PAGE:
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Study reveals up to 50 percent of men in Greece experience sleep apnea




A study conducted in 2019 has revealed that one in two men and one in five women in Greece are believed to have sleep apnea syndrome, with that number expected to increase in the next 30 years.

According to Health Direct Australia, sleep apnea occurs when a person’s throat is partly or completely blocked while they are asleep, causing them to stop breathing. Their breathing can stop for anywhere between a few and 90 seconds, and they wake briefly. The sufferer is often unaware of it happening, but will wake feeling tired.

Constantin Soldatos, professor of psychiatry and honorary president of the Hellenic Sleep Research Society, and Anastasia Amfilochiou, pulmonologist and director of the Sleep Study Unit at the Sismanogleio Hospital in Athens, presented on Wednesday an online lecture showing relevant data on the commonness of sleep apnea in Greece.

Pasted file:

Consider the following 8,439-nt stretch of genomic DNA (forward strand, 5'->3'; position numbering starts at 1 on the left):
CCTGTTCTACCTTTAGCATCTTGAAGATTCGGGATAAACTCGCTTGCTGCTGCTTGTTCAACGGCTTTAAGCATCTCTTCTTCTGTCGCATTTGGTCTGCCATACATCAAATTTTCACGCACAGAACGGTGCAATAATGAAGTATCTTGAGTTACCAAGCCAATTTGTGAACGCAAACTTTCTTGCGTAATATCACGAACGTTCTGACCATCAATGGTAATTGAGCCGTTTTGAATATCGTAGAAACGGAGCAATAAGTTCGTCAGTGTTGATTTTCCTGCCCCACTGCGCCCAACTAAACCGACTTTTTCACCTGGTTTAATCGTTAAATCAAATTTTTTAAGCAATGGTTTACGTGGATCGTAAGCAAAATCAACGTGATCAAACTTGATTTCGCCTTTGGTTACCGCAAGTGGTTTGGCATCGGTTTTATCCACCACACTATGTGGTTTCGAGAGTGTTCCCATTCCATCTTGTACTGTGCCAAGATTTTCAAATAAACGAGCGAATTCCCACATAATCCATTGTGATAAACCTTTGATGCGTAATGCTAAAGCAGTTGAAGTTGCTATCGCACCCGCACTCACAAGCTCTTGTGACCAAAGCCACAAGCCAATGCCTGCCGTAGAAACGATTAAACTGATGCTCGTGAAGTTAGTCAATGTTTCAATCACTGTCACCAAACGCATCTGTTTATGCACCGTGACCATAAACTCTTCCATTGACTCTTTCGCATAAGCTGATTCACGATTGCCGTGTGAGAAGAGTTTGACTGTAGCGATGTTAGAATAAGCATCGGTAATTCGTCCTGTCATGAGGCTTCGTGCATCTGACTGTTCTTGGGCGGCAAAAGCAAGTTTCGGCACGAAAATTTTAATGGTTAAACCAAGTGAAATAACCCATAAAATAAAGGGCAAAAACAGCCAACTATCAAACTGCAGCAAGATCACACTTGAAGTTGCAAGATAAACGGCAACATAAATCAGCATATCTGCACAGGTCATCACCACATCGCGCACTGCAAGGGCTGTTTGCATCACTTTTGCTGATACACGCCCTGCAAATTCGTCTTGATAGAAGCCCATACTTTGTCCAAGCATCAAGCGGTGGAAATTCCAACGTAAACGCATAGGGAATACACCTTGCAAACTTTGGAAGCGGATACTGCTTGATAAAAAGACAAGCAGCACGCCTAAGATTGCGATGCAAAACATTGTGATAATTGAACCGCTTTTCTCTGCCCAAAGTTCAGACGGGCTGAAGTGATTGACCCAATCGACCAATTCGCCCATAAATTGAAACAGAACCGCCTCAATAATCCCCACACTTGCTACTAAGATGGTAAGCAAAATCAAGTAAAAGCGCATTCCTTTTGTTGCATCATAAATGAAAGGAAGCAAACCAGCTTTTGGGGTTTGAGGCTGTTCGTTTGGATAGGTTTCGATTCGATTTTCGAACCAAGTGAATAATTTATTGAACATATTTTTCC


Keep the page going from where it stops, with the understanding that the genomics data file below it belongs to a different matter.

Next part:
The lecture, presented by the American College of Greece and titled “Sleep Apnea Syndrome: A Clinical Entity Underestimated and Underdiagnosed,” pointed to evidence from a 2008 epidemiological study in Greece, which showed that up to 7% of men and up to 5% of women suffered from this syndrome.

The professor and pulmonologist also pointed to a study conducted more recently in 2019, which showed more alarming percentages of 50% for men and 18% and women. The syndrome was described as reaching a “pandemic” by 2050 in men aged 40 to 60 from Amfilochiou, who said it is related to an increase in obesity, but also other factors. 

Sleep apnoea can affect anyone, but is more common in people who are middle aged or older, who snore, who are above a healthy weight and who have sleep apnoea in the family. Evidence shows that people with untreated moderate to severe sleep apnoea are more likely to have high blood pressure and other cardiovascular disease.

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